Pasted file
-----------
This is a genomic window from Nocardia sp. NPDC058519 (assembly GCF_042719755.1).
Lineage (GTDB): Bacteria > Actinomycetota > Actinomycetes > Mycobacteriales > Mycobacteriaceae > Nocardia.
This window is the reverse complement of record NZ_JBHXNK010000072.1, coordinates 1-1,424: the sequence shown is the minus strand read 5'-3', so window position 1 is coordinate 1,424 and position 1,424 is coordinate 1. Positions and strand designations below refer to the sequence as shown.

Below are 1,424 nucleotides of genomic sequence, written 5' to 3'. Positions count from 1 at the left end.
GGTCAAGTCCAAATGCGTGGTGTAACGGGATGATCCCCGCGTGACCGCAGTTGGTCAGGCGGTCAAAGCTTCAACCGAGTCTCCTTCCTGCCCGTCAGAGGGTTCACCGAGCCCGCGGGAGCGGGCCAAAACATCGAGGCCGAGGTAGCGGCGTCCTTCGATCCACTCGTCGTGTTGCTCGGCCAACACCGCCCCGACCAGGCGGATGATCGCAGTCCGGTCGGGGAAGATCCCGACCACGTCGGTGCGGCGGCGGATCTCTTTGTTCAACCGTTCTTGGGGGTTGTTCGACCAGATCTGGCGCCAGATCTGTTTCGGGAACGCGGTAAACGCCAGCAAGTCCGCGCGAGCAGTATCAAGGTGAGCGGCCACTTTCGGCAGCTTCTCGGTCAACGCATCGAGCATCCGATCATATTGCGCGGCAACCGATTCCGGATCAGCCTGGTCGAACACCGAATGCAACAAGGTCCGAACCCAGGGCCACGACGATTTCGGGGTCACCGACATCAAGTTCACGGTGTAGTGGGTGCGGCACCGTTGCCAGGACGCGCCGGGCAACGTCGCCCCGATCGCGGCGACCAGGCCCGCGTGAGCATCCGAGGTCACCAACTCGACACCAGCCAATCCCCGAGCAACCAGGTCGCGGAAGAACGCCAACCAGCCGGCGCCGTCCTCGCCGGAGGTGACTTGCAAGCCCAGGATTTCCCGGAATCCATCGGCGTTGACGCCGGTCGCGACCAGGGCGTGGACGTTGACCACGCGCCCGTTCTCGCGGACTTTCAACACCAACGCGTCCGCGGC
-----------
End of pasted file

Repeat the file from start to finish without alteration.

This is a genomic window from Nocardia sp. NPDC058519 (assembly GCF_042719755.1).
Lineage (GTDB): Bacteria > Actinomycetota > Actinomycetes > Mycobacteriales > Mycobacteriaceae > Nocardia.
This window is the reverse complement of record NZ_JBHXNK010000072.1, coordinates 1-1,424: the sequence shown is the minus strand read 5'-3', so window position 1 is coordinate 1,424 and position 1,424 is coordinate 1. Positions and strand designations below refer to the sequence as shown.

Below are 1,424 nucleotides of genomic sequence, written 5' to 3'. Positions count from 1 at the left end.
GGTCAAGTCCAAATGCGTGGTGTAACGGGATGATCCCCGCGTGACCGCAGTTGGTCAGGCGGTCAAAGCTTCAACCGAGTCTCCTTCCTGCCCGTCAGAGGGTTCACCGAGCCCGCGGGAGCGGGCCAAAACATCGAGGCCGAGGTAGCGGCGTCCTTCGATCCACTCGTCGTGTTGCTCGGCCAACACCGCCCCGACCAGGCGGATGATCGCAGTCCGGTCGGGGAAGATCCCGACCACGTCGGTGCGGCGGCGGATCTCTTTGTTCAACCGTTCTTGGGGGTTGTTCGACCAGATCTGGCGCCAGATCTGTTTCGGGAACGCGGTAAACGCCAGCAAGTCCGCGCGAGCAGTATCAAGGTGAGCGGCCACTTTCGGCAGCTTCTCGGTCAACGCATCGAGCATCCGATCATATTGCGCGGCAACCGATTCCGGATCAGCCTGGTCGAACACCGAATGCAACAAGGTCCGAACCCAGGGCCACGACGATTTCGGGGTCACCGACATCAAGTTCACGGTGTAGTGGGTGCGGCACCGTTGCCAGGACGCGCCGGGCAACGTCGCCCCGATCGCGGCGACCAGGCCCGCGTGAGCATCCGAGGTCACCAACTCGACACCAGCCAATCCCCGAGCAACCAGGTCGCGGAAGAACGCCAACCAGCCGGCGCCGTCCTCGCCGGAGGTGACTTGCAAGCCCAGGATTTCCCGGAATCCATCGGCGTTGACGCCGGTCGCGACCAGGGCGTGGACGTTGACCACGCGCCCGTTCTCGCGGACTTTCAACACCAACGCGTCCGCGGC